Taxation of Internet Sales and Access: Legal Issues Page: 2 of 16
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Taxation of Internet Sales and Access: Legal Issues
In recent years, there has been significant congressional interest in the states' ability to impose
sales and use taxes on sales made over the Internet. While these taxes are imposed on the
consumer, states generally prefer that retailers collect and remit them, rather than relying on the
consumer to pay the tax. State laws requiring retailers to collect sales and use taxes are subject to
federal law. First, such laws must comply with the U.S. Constitution, of which two provisions are
particularly relevant the dormant Commerce Clause and the Fourteenth Amendment's Due
Process Clause. Second, such laws must comply with the Internet Tax Freedom Act.
Both the dormant Commerce Clause and the Due Process Clause require that a retailer have a
certain connection or "nexus" to the state before the state can require the collection of tax. The
Supreme Court has held that the required nexus under the dormant Commerce Clause is the
seller's "physical presence" in the state, while due process requires only that the seller have
directed purposeful contact at state residents. Notably, Congress may change the "physical
presence" standard under its power to regulate interstate commerce, so long as it is consistent
with other constitutional provisions including due process. In the 114' Congress, legislation has
been introduced (S. 698, Marketplace Fairness Act) that would allow a state to impose sales and
use tax collection duties on remote sellers, regardless of physical presence, if the state (1) is a
member of the multistate Streamlined Sales and Use Tax Agreement (SSUTA) or (2) sufficiently
simplifies its sales and use tax laws and administration.
In addition to the Constitution, state sales and use tax collection laws must also comply with the
federal Internet Tax Freedom Act (ITFA). It imposes a temporary moratorium on states imposing
discriminatory or multiple taxes on electronic commerce. The moratorium also generally
prohibits state taxes on Internet access. The act is scheduled to expire on October 1, 2015.
Meanwhile, some states have recently enacted laws, often called "Amazon laws" after the
Internet retailer, in an attempt to capture uncollected taxes on Internet sales while still complying
with the "physical presence" standard. States enacting these laws have used two basic
approaches: (1) "click-through" nexus, which imposes the responsibility for collecting taxes on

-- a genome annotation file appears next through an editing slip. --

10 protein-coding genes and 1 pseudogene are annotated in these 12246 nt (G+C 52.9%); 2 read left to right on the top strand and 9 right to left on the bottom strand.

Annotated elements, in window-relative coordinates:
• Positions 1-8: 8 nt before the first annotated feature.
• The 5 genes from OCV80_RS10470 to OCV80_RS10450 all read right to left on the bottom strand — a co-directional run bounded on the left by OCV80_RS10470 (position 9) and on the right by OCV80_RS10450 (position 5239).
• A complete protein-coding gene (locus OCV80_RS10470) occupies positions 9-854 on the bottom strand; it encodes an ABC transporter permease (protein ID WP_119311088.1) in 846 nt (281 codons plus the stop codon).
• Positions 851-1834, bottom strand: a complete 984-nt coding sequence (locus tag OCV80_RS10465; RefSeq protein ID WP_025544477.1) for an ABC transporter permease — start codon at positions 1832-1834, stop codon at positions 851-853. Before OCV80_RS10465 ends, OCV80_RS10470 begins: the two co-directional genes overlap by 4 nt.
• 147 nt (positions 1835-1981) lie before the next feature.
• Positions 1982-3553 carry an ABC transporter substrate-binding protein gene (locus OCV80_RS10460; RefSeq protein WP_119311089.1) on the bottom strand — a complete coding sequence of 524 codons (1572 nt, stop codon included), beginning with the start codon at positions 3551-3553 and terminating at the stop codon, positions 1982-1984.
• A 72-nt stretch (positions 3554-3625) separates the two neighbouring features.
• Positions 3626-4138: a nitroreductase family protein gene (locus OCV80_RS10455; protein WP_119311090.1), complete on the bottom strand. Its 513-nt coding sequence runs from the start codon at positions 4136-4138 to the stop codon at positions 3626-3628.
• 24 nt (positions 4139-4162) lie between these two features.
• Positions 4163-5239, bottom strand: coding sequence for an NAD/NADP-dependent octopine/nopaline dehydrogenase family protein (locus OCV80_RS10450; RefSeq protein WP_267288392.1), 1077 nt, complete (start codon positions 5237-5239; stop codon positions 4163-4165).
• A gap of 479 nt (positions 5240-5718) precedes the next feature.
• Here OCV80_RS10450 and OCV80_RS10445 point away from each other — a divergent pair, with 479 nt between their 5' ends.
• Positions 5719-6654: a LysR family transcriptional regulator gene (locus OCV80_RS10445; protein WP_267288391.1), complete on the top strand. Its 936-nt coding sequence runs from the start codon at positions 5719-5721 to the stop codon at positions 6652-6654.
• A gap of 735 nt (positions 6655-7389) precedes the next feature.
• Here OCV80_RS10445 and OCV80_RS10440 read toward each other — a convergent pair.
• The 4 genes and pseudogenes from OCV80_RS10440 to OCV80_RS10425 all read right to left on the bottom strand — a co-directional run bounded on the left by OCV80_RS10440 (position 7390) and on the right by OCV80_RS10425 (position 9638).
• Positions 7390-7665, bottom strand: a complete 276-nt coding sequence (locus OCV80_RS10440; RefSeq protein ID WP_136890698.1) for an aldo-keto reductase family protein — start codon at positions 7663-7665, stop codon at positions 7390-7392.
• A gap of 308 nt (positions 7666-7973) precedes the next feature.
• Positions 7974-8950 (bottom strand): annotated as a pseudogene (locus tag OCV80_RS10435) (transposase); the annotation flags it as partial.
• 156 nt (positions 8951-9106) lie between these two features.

retailers who compensate state residents for placing links on their websites to the retailer's
website and (2) requirements that remote sellers provide information about sales to the state and
State Amazon tax laws have raised issues under both the U.S. Constitution and the ITFA and have
had a mixed reception in the courts. While the highest court in New York upheld that state's click-
through nexus law against facial challenges on Commerce Clause and due process grounds, a
federal district judge struck Colorado's notification law as violating the dormant Commerce
Clause. However, the appeals court subsequently determined that federal courts do not have
jurisdiction to hear the Colorado challenge due to the federal Tax Injunction Act. In March 2015,
the U.S. Supreme Court held in Direct Marketing Association v. Brohl that the act did not apply to
this suit, but left open the possibility that the suit might be barred by the comity doctrine. Notably,
Justice Kennedy wrote a concurrence in which he suggested that Quill should be reconsidered in
light of technological advances and the development of the Internet. With respect to the ITFA, the
Illinois Supreme Court held in 2013 that the state's click-through nexus law violated the statute's
moratorium on discriminatory taxes because it treated retailers engaged in online performance-
based marketing differently than those with similar print and broadcast marketing arrangements.
Congressional Research Service
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Taxation of Internet Sales and Access: Legal Issues, report, April 10, 2015; Washington D.C.. (digital.library.unt.edu/ark:/67531/metadc811021/m1/2/: accessed December 17, 2017), University of North Texas Libraries, Digital Library, digital.library.unt.edu; crediting UNT Libraries Government Documents Department.